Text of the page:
Figure A4.4.

Application example.

183

List of tAbLes

Table 1.1.

Some ANSI/ASME Y14 standards

3

Table 1.2.

Some ISO drawing standards

3

Table 1.3.

Drawing units

4

Table 1.4.

Standard paper sizes

6

Table 2.1.

Principal views and dimensions

31

Table 5.1.

Common dimensioning symbols

92

Table 5.2.

Values of dimensions

103

Table 5.3.

Some dimension style attributes (AutoCAD application)

104

Table A1.1.

Metric thread classes

168

Table A1.2.

English thread classes

169

Table A1.3.

Interpreting metric thread specification

169

Table A1.4.

Interpreting English thread specification

170

Table A2.1.

Preferred fits (ANSI B4.2)

174

Table A3.1.

GD&T symbols

178

Table A4.1. Typical surface roughness height for some manufacturing processes

184

PrefAce

The technical educational environment has changed dramatically in the last few decades. Instructors and students in design technology, engi- neering technology, engineering, and related disciplines are faced with limited study time, but with increasing information for training in tech- nical graphics. Contact hours for lectures and laboratories in technical graphics have been shrinking, but product design continues to grow in complexities, and the time to market continues to shrink! New design tools that are largely computer based come into the workplace at aston- ishing speed. There are more materials to cover, but in fewer contact hours. These challenges need serious considerations, and this book is

written to address them. Instructors are free to use any CDD package of their choice to imple-

ment the concepts and principles discussed in each chapter. They may first

give a lecture on the chapter and ask the students to answer the chapter

review questions. A quiz on the chapter can be created and administered by the instructor before the chapter exercises are attempted. An alternative approach is to assign a chapter as a reading assignment with the students required to answer the chapter review questions before the lecture. A quiz can then be administered after the lecture. These approaches should help the students to understand the “rules” before playing the “game,” that is doing the exercises. Introductory Engineering Graphics is highly condensed so as to maximize the use of production materials. I hope students and teachers,

the primary audience, will find the book a valuable resource and enjoy

using it. I am deeply grateful to Momentum Press’s dedicated team of reviewers for their professional critique and invaluable suggestions. Many thanks to the hundreds of students who have taken my drafting courses for their suggestions and critiques over the years. Please feel free to inform

xxii

•  PrefaCe

me of any error found and comment(s) for improvement will be highly appreciated. All communications should, please, be channeled through the publisher.

Edward E. Osakue April, 2018.

CHAPTER 1

guideLines for drAfting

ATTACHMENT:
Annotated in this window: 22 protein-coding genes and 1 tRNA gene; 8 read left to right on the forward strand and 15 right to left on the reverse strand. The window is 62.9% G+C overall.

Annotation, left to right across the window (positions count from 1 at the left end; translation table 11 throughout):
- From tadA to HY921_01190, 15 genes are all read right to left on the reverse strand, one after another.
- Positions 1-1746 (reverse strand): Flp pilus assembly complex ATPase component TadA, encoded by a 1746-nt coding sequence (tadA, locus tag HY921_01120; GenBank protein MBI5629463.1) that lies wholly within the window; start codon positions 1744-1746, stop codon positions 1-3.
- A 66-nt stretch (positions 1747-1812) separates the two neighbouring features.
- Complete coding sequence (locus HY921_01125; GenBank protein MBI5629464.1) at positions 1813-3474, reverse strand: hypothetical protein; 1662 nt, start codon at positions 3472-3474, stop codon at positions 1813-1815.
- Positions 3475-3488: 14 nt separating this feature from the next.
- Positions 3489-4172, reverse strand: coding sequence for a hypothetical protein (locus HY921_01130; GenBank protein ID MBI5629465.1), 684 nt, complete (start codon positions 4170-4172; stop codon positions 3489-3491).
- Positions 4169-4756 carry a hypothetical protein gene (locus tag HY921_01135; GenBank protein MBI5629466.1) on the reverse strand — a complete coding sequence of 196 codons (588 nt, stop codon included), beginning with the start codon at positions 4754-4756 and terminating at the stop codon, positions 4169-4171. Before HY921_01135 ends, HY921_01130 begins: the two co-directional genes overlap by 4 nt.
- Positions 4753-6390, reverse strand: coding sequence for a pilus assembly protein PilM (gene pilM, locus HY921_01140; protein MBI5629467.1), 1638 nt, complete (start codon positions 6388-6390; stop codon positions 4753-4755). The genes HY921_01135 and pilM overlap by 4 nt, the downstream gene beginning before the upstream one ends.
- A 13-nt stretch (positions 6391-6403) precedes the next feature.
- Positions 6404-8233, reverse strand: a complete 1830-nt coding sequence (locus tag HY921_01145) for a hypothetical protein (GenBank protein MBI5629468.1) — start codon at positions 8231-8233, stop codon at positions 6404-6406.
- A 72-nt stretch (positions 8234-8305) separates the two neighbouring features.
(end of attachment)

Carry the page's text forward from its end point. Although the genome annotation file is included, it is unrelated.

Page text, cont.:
1.1

InTRoduCTIon

Drafting is the process of creating technical drawings consisting of two- dimensional (2D) images and annotations, and the term draughting is used

to describe the language of drafting in this book. Draughting defines the

terminology, symbology, conventions, and standards used in drafting. It is the universal technical language that is used for clearly and accurately

describing the form, size, finish, and color of a graphic design model for

construction or recording. Draughting guidelines deal with standards and conventions in drawing media, lettering, linestyes, projection standards, plot scales, dimensioning rules, sectioning rules, and so on. In this chapter, we will concentrate mainly on drawing media, lettering, and linestyles, while others will be discussed in the appropriate chapters. The 2D images in drafting are constructed from lines and curves, while annotations are composed from characters. 2D technical drawings may be created using axonometric and perspective principles. Axonomet- ric drawings are 2D drawings obtained by applying orthogonal projection principles to three-dimensional (3D) objects and include orthographic, isometric, dimetric, and trimetric drawings. Pictorial drawings such as isometric and perspective drawings mimic 3D objects in appearance, but are made of 2D entities by composition. Most technical drawings are of the orthographic and isometric types, which are the focus of this book. Some standards and conventions apply to both lines and characters in drafting, and they must be learned and used correctly. Therefore, draft-

ing skills involve learning to correctly apply the rules of draughting in

creating acceptable or industry standard technical drawings. Proficiency

in drafting involves being able to create high-quality technical drawings,

therefore, becoming proficient in drafting must be a commitment executed with determined effort.

2

•  InTRoduCToRy EngInEERIng gRAPHICs

  • 1.2 ConvEnTIons And sTAndARds

Draughting principles, conventions, rules, and standards help to minimize misinterpretations of drawing contents and eliminate errors in the commu- nication of technical ideas. Conventions are commonly accepted practices, methods, or rules used in technical drawings. Standards are sets of rules established through voluntary agreements that govern the representation of technical drawings. Standards ensure clear communication of technical ideas. The design drafter must study and understand these conventions and standards and learn to apply them correctly in practice. For example, good technical drawings are achieved by following some principles such as: